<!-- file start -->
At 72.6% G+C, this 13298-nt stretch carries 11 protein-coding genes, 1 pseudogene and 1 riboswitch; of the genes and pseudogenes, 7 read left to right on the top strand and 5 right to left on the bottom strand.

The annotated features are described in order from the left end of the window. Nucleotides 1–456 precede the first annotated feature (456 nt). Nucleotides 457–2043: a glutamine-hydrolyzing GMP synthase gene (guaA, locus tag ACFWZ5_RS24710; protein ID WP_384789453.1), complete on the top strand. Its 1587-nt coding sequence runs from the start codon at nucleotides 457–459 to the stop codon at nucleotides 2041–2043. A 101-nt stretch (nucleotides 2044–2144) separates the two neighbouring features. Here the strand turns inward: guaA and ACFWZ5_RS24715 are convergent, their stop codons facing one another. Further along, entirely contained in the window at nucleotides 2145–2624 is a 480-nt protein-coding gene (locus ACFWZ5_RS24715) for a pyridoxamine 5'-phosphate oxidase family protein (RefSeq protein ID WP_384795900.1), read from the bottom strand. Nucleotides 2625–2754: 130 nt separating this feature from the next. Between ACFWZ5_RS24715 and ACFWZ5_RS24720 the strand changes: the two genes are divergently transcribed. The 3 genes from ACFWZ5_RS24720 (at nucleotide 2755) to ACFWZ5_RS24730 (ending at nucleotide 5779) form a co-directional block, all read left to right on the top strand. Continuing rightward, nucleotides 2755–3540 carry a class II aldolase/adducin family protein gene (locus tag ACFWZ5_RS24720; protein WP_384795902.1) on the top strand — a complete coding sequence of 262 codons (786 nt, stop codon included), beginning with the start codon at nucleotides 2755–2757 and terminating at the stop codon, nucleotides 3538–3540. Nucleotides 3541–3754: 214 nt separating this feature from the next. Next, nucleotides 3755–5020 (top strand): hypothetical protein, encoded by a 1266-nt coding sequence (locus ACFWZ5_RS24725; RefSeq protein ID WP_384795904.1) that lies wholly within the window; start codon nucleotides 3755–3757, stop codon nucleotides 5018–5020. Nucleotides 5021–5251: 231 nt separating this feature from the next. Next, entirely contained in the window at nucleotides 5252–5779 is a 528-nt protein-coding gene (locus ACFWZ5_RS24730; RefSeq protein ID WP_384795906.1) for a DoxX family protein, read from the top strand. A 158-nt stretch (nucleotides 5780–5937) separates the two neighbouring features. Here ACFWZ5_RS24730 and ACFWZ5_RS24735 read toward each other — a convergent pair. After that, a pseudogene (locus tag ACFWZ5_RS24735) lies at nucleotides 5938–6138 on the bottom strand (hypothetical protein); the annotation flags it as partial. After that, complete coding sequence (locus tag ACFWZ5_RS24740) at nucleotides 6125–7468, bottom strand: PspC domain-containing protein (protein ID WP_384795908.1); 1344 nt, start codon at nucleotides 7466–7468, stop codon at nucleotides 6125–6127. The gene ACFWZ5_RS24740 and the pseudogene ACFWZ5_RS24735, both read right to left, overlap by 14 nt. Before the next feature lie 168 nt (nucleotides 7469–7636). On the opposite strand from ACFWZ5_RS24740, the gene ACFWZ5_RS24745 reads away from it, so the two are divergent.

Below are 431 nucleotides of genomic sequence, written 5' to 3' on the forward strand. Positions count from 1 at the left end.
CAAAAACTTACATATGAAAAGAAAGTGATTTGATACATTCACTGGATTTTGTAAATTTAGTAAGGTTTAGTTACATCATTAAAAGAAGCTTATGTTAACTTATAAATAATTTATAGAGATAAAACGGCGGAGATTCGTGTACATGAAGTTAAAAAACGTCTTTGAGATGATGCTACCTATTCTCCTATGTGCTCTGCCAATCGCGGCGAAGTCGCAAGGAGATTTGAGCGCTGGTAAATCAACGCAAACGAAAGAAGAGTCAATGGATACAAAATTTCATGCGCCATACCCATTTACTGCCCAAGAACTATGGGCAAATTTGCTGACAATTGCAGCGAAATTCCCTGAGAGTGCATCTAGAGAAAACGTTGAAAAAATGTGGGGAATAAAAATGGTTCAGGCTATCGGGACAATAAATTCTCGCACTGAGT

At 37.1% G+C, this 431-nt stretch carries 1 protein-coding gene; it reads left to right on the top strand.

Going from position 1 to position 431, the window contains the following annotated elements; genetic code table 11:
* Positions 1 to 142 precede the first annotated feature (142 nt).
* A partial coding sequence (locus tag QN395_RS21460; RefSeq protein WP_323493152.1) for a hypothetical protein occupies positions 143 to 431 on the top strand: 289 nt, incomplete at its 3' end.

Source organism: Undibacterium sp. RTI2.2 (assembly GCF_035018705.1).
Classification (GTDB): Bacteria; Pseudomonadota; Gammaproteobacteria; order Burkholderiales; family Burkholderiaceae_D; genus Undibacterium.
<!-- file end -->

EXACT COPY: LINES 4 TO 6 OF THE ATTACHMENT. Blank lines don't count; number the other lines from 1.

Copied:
CAAAAACTTACATATGAAAAGAAAGTGATTTGATACATTCACTGGATTTTGTAAATTTAGTAAGGTTTAGTTACATCATTAAAAGAAGCTTATGTTAACTTATAAATAATTTATAGAGATAAAACGGCGGAGATTCGTGTACATGAAGTTAAAAAACGTCTTTGAGATGATGCTACCTATTCTCCTATGTGCTCTGCCAATCGCGGCGAAGTCGCAAGGAGATTTGAGCGCTGGTAAATCAACGCAAACGAAAGAAGAGTCAATGGATACAAAATTTCATGCGCCATACCCATTTACTGCCCAAGAACTATGGGCAAATTTGCTGACAATTGCAGCGAAATTCCCTGAGAGTGCATCTAGAGAAAACGTTGAAAAAATGTGGGGAATAAAAATGGTTCAGGCTATCGGGACAATAAATTCTCGCACTGAGT

At 37.1% G+C, this 431-nt stretch carries 1 protein-coding gene; it reads left to right on the top strand.

Going from position 1 to position 431, the window contains the following annotated elements; genetic code table 11: